What kind of motorcycle would the king of cool, Usher ride? Well, a custom one that his brother bought him of course. Custom created by Darwin Motorcycles, based on their Brawler GT model, the sports cruiser does ooze all types of cool. Riding it in a suit certainly doesn’t hurt its image.
The Buell motorcycle brand drew a lot of praise as well as criticism but I have a love for bikes with character. It was a sad day when Eric Buell announced that they were no longer producing motorcycles for the public. This inspired street-tracker built by Bottpower seem to miss them too. The most brilliant thing about this raging bike is the way the parts are bolted straight onto the engine. This is a stunning looking machine but I wish they chose a different style headlight. Check out the video at the end of this post to see the bike in action.
The Harley Iron 883 is once again justified as one of my favourite bike to customise with Roland Sands‘ latest creation. Created for the audio brand Technics, the bike is detailed with graphics inspired by the era of retro vinyl and analogue goodness. The video at the end of this post is worth watching to see the bike in action.
I had the pleasure of attending a Melbourne custom bike show organised by a group called “Oil Stained Brain” at the 1000 Pound Bend Gallery. The organisers are Jimmy Goode who runs Kustom Deluxe and Geoff Baldwin, of Return of the Café Racers. Both guys are deeply passionate about the custom bike industry and feature a wide range of interesting work by independent builders.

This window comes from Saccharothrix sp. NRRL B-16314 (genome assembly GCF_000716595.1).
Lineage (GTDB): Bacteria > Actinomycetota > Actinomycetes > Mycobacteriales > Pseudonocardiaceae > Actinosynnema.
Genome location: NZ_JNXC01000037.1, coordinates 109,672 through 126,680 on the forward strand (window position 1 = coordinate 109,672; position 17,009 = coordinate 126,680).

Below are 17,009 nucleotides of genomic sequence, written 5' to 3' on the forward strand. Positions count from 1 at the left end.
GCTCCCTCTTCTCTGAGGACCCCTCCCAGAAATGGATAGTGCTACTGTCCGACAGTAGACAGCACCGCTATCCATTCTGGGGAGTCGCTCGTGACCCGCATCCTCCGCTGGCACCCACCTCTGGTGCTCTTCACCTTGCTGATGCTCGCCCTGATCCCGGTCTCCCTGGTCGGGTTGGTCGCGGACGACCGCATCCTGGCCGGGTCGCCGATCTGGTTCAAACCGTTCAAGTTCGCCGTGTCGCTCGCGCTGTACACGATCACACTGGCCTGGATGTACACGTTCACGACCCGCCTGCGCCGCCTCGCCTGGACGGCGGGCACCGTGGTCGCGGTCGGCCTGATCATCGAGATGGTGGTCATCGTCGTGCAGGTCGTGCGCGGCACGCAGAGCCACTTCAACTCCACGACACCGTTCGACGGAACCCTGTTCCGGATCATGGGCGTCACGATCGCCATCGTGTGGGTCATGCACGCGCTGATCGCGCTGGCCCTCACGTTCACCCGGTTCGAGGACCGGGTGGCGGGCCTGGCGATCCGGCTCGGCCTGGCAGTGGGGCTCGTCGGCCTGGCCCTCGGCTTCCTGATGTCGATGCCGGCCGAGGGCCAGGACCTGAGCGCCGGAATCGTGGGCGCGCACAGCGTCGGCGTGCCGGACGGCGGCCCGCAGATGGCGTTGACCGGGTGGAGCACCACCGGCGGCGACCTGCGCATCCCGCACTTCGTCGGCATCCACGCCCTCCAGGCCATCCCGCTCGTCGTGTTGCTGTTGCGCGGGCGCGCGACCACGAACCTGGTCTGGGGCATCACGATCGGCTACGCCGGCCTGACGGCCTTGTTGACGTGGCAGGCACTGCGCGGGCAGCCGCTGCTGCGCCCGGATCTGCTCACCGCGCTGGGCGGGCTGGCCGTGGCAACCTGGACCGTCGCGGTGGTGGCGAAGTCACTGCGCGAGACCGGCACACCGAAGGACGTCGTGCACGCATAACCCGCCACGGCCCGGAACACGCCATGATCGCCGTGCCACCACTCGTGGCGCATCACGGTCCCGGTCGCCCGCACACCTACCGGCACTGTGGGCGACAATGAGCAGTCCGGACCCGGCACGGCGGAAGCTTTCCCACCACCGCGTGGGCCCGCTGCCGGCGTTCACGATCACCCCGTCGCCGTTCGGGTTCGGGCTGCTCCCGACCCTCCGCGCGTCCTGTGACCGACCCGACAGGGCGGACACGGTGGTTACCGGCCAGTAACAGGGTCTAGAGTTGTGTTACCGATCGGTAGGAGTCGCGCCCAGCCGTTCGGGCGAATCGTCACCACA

The show was a well populated by black leather clad bikers, rockers and guys with very neat hair. It was the first of hopefully many shows featuring builds from local and interstate bike builders. It also features films and artworks on bike culture as well. Some highlights include a very steampunk styled 1974 Shovel head with a pneumatic front suspension and a glass bottle fuel gauge, a beautifully restored BMW R1000RS with just the right amount of modern bits, and an iron clad 2008 KTM 250 EXC-F. It was an impressive exhibition considering the small but strong subculture of custom motorcycle riders in Australia. To be honest, some of the patrons rode up on some pretty sweet machines as well. It was a proud day to be a motorcyclist and I hope to see many more events put on by the passionate folks of Oil Stained Brain.
DP Customs have a way of customising their bikes that just makes you want to ride them. Their designs have a sense of fun while retaining a deep love for the form and function of these machines. Some of their bikes are completely customised with an array of hand made parts, while others, like the Centennial Harley Sportster (pictured below), have cleverly changed a few key sections to create a completely different ride. Their colour schemes are often bold but stylish, creating a distinct style rarely found with other builders working with Harleys. You can watch the video at the end of this post to see what these guys put into their builds.